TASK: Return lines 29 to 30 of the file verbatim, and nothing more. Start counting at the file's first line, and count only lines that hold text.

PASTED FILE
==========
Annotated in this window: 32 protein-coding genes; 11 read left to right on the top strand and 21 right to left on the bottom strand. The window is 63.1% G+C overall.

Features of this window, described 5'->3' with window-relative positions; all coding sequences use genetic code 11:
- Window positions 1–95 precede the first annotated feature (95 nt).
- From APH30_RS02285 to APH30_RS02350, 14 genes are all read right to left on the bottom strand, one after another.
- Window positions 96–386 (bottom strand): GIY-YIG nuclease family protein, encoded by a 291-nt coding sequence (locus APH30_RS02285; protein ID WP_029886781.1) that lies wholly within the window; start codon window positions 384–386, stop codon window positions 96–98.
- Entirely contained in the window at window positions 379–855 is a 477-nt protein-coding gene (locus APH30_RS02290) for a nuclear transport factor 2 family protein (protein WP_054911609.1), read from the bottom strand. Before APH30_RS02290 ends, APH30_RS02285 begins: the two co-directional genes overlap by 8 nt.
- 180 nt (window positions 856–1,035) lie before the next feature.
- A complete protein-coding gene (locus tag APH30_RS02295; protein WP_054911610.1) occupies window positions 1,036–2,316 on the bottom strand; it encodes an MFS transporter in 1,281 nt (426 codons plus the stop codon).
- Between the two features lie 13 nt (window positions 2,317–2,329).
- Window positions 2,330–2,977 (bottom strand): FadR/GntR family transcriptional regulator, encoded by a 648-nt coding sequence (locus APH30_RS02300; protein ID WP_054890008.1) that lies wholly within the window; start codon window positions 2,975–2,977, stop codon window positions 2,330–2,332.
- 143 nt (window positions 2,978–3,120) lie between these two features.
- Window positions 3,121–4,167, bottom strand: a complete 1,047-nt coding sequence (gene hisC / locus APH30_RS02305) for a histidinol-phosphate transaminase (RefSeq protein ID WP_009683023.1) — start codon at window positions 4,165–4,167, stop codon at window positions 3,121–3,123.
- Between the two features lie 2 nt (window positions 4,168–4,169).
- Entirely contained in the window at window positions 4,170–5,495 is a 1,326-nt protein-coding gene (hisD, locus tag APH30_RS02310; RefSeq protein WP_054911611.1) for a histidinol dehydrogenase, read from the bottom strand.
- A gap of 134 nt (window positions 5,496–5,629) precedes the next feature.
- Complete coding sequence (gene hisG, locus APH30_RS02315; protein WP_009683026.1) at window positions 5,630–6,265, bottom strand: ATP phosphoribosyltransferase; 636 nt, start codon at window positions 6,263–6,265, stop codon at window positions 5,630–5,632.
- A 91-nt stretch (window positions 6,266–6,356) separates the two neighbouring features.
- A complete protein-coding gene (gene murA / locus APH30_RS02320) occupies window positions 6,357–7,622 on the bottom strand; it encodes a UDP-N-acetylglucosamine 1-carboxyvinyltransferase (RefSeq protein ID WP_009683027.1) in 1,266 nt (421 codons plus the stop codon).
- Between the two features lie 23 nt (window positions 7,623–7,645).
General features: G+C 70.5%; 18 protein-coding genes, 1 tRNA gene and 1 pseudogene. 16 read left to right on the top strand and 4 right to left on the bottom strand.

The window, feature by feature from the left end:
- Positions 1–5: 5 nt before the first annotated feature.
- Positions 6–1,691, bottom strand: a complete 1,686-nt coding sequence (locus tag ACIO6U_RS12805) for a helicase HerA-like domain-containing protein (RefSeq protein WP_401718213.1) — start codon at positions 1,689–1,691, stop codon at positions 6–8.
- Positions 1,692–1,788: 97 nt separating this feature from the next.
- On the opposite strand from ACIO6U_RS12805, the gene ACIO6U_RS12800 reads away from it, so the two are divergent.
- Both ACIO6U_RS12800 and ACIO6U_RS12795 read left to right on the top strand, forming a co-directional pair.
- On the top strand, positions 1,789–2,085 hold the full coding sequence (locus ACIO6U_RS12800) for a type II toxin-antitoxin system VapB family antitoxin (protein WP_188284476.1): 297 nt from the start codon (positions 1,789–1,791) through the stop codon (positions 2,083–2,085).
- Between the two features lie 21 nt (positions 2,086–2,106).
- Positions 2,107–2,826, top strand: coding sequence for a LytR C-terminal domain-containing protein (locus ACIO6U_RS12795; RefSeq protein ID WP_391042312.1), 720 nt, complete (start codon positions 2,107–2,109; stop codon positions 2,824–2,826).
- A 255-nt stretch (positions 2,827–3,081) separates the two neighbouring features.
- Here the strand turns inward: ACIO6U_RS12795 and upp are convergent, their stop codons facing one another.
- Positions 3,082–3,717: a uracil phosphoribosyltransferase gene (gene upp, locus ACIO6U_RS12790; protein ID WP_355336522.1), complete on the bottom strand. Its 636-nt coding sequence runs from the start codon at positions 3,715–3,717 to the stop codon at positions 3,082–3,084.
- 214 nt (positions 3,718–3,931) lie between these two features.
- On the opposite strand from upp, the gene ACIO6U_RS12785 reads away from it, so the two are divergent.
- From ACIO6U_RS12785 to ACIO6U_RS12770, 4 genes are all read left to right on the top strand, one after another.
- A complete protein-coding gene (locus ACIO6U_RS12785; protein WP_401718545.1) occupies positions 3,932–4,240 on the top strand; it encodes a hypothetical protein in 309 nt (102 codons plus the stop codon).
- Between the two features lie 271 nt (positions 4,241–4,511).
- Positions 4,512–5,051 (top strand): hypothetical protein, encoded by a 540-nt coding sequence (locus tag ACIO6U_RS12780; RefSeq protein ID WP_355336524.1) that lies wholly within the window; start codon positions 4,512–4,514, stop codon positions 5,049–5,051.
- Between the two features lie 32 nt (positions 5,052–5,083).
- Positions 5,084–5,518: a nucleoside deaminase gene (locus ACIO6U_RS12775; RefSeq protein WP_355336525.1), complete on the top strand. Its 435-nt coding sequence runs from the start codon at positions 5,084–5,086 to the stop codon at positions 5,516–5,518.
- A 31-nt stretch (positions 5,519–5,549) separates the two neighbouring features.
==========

- Positions 2,107–2,826, top strand: coding sequence for a LytR C-terminal domain-containing protein (locus ACIO6U_RS12795; RefSeq protein ID WP_391042312.1), 720 nt, complete (start codon positions 2,107–2,109; stop codon positions 2,824–2,826).
- A 255-nt stretch (positions 2,827–3,081) separates the two neighbouring features.